FULL DETAILS: How coronavirus turned my life upside-down, from Day 1 until today – Day 18


THURSDAY, 7.45am and I’m in bed being awoken by my 4-year-old. The painkillers I took the night before did nothing to ease the headache or the body pain.

Besides feeling like I’ve been run over by an 18-wheeler, I’m freezing even though I’m under the covers.

Maybe it’s a cold, flu, even fatigue? I usually tend to wait it out a few days before rushing to a surgery, in the hope that I’ll feel better. But not this morning, I should go to the doctor. Even though the only symptom is pain, there’s no protest between my gut and my brain that I have to check it out.

I tell hubby I’m not feeling well. His response was “Me too”. How typical! Is he really feeling as sick as I am or is he saying I’m not allowed to feel sick? I say nothing, have a steaming shower and get dressed. I make an appointment and walk in to see the doctor just after 10am.

I’m freezing. I tell her about the pain and she checks my temperature. It’s a bit high she says, but only by 0.5%. Well, that’s not bad. But can you give me an injection, I ask, I need this pain to stop. She obliges but recommends I have a Covid-19 test done. Hold on. This is unnecessary, I think.

My mind is racing. I wonder if everyone who visits a doctor has to test for Covid19? Is this a money-making scheme? Do we deliberately want to add to the backlog of testing people? Why do I need a test?

Since the national lockdown was imposed in March, I haven’t gone shopping. I work from home. I haven’t attended gatherings of more than 50 people. I wear my mask even when I visit my parents. I have three bottles of sanitiser in my handbag and several others at home and in the cars. I don’t have any of the symptoms, so how could I get the virus?

I take every possible precaution to safeguard myself and my family because I know that if either hubby or myself got it, chances of survival would be slim. He’s diabetic and I’m haemoglobin deficient. What would happen to our 4-year-old? I take the lab form while my brain tries to process the thought of contracting Covid-19. That the test was scheduled in four days, didn’t help.

I go back up to our two-bedroom flat, where I have to isolate until I get my results. I relay to hubby what the doctor told me. I insist he sees his doctor as he is also “sick”. Just to be safe.

I’m given a list of six meds I have to take, starting that evening.

I’m unable to sleep. The meds are making me feel worse. I have no taste, smell or appetite. All I feel is pain. The weekend seems never-ending. Eventually, Monday 8am arrives and it’s time for my test. Monday 8pm and the result is positive. Hubby gets his result on Tuesday at 10am – positive.

Both parents positive and a child that’s negative living in the same house. There’s no way we can send her to her grandparents because we can’t leave home or make contact with anyone. Besides, no one offers to care for her while we recover. Everyone is scared.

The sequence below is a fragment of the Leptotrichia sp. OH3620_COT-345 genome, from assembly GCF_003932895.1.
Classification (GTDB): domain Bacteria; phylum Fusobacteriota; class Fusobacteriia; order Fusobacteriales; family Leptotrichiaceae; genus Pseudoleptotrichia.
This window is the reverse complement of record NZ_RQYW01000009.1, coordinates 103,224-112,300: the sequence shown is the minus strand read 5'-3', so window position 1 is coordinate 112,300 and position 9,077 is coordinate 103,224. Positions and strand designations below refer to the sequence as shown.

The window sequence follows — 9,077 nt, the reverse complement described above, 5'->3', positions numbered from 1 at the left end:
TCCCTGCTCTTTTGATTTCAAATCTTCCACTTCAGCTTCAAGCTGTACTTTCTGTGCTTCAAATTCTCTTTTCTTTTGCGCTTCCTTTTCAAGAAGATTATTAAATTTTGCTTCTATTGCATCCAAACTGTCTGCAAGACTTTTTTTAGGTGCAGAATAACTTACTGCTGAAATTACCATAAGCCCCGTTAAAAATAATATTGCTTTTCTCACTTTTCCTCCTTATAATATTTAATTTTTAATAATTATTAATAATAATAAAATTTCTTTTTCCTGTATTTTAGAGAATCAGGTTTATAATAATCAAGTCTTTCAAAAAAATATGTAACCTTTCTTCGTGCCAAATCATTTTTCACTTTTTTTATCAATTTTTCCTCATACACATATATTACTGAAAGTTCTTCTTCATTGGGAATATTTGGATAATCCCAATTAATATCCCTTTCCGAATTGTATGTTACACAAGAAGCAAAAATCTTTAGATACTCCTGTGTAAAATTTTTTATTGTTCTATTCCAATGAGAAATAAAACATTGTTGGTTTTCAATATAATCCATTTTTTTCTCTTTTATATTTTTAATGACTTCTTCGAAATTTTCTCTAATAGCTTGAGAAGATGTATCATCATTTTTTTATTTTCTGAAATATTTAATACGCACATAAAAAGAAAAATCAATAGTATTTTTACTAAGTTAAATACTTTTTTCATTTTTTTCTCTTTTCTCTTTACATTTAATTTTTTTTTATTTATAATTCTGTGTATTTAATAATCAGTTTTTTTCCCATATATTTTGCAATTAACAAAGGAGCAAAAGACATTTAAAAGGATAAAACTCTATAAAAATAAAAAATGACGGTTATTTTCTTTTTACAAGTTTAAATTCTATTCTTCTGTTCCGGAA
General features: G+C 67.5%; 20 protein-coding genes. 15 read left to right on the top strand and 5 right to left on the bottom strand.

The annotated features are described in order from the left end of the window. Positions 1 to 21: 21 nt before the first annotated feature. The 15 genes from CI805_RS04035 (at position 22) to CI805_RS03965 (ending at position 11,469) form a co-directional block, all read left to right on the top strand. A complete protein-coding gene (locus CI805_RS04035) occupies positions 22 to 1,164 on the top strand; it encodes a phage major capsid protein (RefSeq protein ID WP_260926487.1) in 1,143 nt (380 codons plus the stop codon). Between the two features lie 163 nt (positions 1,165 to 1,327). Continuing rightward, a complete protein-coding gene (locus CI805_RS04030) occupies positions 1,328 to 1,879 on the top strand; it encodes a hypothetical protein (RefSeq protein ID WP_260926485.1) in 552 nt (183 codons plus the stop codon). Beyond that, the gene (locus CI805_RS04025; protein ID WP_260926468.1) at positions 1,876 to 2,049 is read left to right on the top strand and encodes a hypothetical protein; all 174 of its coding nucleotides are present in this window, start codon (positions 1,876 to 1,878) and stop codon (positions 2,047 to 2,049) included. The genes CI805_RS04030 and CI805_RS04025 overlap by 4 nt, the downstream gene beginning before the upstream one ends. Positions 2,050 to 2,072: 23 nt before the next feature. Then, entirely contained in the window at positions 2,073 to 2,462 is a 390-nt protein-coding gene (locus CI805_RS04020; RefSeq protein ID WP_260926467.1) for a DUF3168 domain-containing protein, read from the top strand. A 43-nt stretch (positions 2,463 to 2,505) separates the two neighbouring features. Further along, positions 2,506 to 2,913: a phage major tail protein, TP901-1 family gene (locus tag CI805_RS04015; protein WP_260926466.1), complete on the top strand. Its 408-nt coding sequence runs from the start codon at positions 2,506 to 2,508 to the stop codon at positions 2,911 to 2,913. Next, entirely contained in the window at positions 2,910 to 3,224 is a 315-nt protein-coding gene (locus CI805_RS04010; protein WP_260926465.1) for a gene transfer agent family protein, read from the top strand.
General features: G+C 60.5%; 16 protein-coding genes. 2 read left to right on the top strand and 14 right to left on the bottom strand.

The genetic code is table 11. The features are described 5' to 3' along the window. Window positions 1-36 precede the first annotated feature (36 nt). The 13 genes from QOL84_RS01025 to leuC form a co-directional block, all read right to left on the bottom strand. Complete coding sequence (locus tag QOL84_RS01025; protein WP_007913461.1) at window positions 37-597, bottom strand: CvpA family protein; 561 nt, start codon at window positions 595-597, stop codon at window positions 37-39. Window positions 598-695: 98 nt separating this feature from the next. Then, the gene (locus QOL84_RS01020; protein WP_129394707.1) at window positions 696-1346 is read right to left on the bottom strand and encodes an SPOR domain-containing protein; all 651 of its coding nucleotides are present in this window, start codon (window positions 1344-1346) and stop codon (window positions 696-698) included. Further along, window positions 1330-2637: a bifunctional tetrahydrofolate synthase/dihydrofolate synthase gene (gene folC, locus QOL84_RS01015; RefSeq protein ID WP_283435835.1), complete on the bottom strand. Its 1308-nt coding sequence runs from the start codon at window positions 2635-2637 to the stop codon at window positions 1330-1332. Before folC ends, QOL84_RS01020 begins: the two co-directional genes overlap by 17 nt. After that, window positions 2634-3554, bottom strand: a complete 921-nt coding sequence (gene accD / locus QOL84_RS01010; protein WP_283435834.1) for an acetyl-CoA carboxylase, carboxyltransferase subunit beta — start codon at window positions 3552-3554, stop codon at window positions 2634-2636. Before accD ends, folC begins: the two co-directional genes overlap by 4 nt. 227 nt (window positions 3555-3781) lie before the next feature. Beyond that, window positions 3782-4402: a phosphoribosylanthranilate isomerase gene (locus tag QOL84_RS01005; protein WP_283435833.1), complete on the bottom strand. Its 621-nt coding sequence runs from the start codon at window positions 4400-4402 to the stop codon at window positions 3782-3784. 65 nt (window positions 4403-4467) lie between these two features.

Try telling a preschooler that you need to rest and she comes into the room every three minutes, asking if she can do all the things we said she couldn’t.

With both of us incapacitated, the TV stays on from 8am to 8pm and so does the laptop, so she can switch between watching YouTube or Boomerang. She eats ice cream for breakfast, takeaway for lunch and supper and goes to bed many nights without brushing her teeth and/or bathing. No bedtime stories, no puzzles, no listening to music, no routine.

Hubby and I don’t have the energy to do anything about it and we let it be. I remember how ridiculous I thought it was to WhatsApp or phone someone who is in the same house as you, but that’s our means of communication because neither of us have the strength to speak loud enough for the other to hear.

We live in the same house but don’t see each other. Every day for the two weeks that follow feels worse than the day before – wake up in pain, struggle to breathe, cough incessantly, struggle to eat, take meds, try to rest but not really because someone needs to watch over the child, check on hubby because he’s haemorrhaging and I may have to rush him back to the hospital.

I’m weak, wobbling around, holding the walls and furniture for stability. The phone rings throughout the day, I don’t want to answer. It’s my girls calling to check up on me. My sisterhood’s made up of the most caring women I’ve ever known. Some related by blood, some through marriage, and some by friendship, all rooting for me to get well.

This is the worst condition they’ve known me to be in.

They prepare home-cooked meals, care packages, fruit baskets, order takeaways and drop them off on the ledge outside our flat.

They send messages to encourage me to keep fighting. They pray for me. They cry with me. They tell me it’s going to get better.

I’m falling in and out of consciousness and battle to stay awake. I remind myself of my sister’s words: “It’s going to get better.”

Hubby starts to recover.

I wonder if I’m ever going to feel better. I should because I’ve completed my prescribed meds.

I call my doctor, tell her how I’m feeling and she gives me more meds.

Hubby is clear and I’m struggling. Four-year-old complains that I’m lazy and sick for too long; she needs me to play with her. God, when will this end?

Day 18: Today I feel like I’m living again. Covid-19 has robbed me of many things this year but it wasn’t going to be my life or my family. My sisters would not allow me to give in, giving me strength as I battle this monster.

I’m not the first woman to have gone through the Covid-19 experience and I’m certainly not the last.

Here’s to all the brave women who’ve not only fought the deadly virus but have done so under challenging circumstances, with their sisters holding their hands through it.

Happy Women’s Month.

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